I RECEIVED my dear Tommy's epistle, in company with one from dear Brother M. and humbly thank them both for their kindness. As I am at a seaport, nothing can be expected from me but sea-terms. I have been engaged six times every week, and this week seven. A number of small cruisers every day surround me, and I spare neither ammunition nor labour, for I fear there are but few loyalists among them.
Several vessels have appeared leaky; this I gather from their sheering off; and others are very busy at the pump; some seem willing to strike, but doubt of lenity; others, who have come mooring up under full sail, with scorn and defiance in their looks, have received visible damage in their rigging; and even several in their real uniform dress sit constantly at my feet to learn navigation. I believe I have broke their lines, and driven some ashore; and, without the kind interference of Providence, some will most certainly go to the bottom. I can see tears and fears visible throughout the whole squadron; and all my fears are, that when I am recalled, unless succeeded by some able commander, that they will get into dock, and be repaired upon the old keel and timbers; and this will be rather an emboldening than a reduction. Here hath been a deal of engaging, firing, and report; but, alas! fire and brimstone will not do execution without nitre, and there hath been a visible want of this throughout the war; hence it is that the surgeon's room is so empty, and the hospital ship without a crew. There has been no fighting here to purpose, nothing but a parley, and perpetual exhibitions of a flag of truce; so that you do not know foreigners from domestics, nor enemies from friends. Our commanders seem to have aimed at nothing but their pay.
As to conquests or victories, there hath been no cheers upon that score; nor do I believe that they have ever shared one farthing of prize-money since the commencement of the war. We have a legion of recruiting-officers, but not one press-gang: opening rendezvouses; hanging out flags; inviting landsmen, and promising great bounties, in our old friend R's way, seem to be, and to have been, the employment of most or all of them: but no bounty ever coming forth has made many sick of their swelling speeches and empty proffers. And, for my part, my soul longs to be on board of my own ship, and with my own clear, dear, dear crew, with whom I hope to spend and be spent, for I believe I have got more that can hand, reef, and steer, in my cabin, than are here upon all the decks, if you examine them from the first-rate to the smallest sloop: and therefore I intend, by the leave and furlough of my great Commander, to go on shore on Monday next, and to take my leave of Plymouth Sound, and go and hoist my broad pendant on board my own ship, which lies nearer the Nore than this part is, and is in a much fairer way to reach the fair havens, than any that I have seen in this port. Nor am I afraid of our going down for want of an anchor or of going ashore for the want of cable. Tender my kind love to brother M. to dame, to father and mother C. when you write, and accept the same from your hearty companion in the voyage, and willing mess-mate at the pot,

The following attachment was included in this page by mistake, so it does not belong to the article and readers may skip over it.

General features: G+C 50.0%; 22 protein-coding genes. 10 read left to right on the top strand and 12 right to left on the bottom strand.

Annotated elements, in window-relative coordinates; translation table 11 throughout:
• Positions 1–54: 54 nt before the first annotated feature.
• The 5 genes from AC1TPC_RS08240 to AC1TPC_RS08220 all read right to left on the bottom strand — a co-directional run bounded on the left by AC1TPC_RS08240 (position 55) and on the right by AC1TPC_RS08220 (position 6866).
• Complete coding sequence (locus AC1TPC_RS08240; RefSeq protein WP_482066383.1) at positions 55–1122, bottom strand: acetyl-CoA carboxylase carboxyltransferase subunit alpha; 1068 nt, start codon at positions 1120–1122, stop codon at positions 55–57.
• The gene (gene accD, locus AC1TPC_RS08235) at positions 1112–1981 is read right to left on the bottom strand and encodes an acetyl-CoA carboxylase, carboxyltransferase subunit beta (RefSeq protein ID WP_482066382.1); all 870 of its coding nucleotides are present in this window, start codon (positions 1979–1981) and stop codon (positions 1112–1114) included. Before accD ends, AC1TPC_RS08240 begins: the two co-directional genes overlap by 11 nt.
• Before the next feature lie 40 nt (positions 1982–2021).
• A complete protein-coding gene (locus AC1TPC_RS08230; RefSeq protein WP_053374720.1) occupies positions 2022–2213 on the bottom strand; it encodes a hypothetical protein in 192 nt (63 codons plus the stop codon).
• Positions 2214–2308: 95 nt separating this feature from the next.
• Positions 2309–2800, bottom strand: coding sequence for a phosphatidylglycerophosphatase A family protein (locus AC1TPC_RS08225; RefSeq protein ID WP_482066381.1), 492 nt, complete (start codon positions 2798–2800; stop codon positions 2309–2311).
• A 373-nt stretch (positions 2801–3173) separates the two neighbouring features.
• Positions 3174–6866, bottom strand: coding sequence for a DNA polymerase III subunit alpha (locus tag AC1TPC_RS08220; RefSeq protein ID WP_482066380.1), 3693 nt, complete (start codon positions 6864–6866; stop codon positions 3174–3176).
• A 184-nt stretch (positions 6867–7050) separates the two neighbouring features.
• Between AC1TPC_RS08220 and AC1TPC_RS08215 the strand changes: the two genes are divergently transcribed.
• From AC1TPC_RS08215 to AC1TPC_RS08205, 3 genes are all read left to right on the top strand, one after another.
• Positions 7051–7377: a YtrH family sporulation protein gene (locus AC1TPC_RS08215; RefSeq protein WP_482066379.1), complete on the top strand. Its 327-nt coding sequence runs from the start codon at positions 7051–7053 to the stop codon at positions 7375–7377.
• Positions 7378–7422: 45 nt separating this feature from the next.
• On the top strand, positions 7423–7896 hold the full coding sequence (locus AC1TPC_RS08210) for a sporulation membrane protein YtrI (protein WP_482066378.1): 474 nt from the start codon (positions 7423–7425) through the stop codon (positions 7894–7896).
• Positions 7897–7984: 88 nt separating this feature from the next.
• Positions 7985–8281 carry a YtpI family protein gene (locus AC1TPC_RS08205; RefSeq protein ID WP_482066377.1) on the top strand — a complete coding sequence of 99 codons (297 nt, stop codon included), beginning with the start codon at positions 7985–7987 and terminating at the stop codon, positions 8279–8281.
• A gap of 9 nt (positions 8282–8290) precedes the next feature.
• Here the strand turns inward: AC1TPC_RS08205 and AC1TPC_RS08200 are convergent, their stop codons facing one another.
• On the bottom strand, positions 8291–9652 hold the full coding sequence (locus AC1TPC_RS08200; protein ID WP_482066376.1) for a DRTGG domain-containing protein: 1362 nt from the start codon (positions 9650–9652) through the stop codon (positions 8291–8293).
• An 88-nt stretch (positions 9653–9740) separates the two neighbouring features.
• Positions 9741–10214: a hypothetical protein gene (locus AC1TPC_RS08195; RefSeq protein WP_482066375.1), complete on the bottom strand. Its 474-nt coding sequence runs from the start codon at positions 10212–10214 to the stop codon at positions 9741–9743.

Lieutenant of the Invincible, on a furlough, in Plymouth.
Bad ink, small table, no fire, the rolling of ship, and the hopes of a rout, have rendered this scrawl very unintelligible; but, as it is to the Oxford printer, I omit corrections: he having been long proved by a multiplicity of, hands and none without signification, though most without explication. I have heard by some that you have had a liberal boatswain in my absence, and plenty of fresh provisions, which I guess at by the corporations of the crew left here, who appear to be as robust as a penny whistle, and to waddle with fat like a beggar's dog.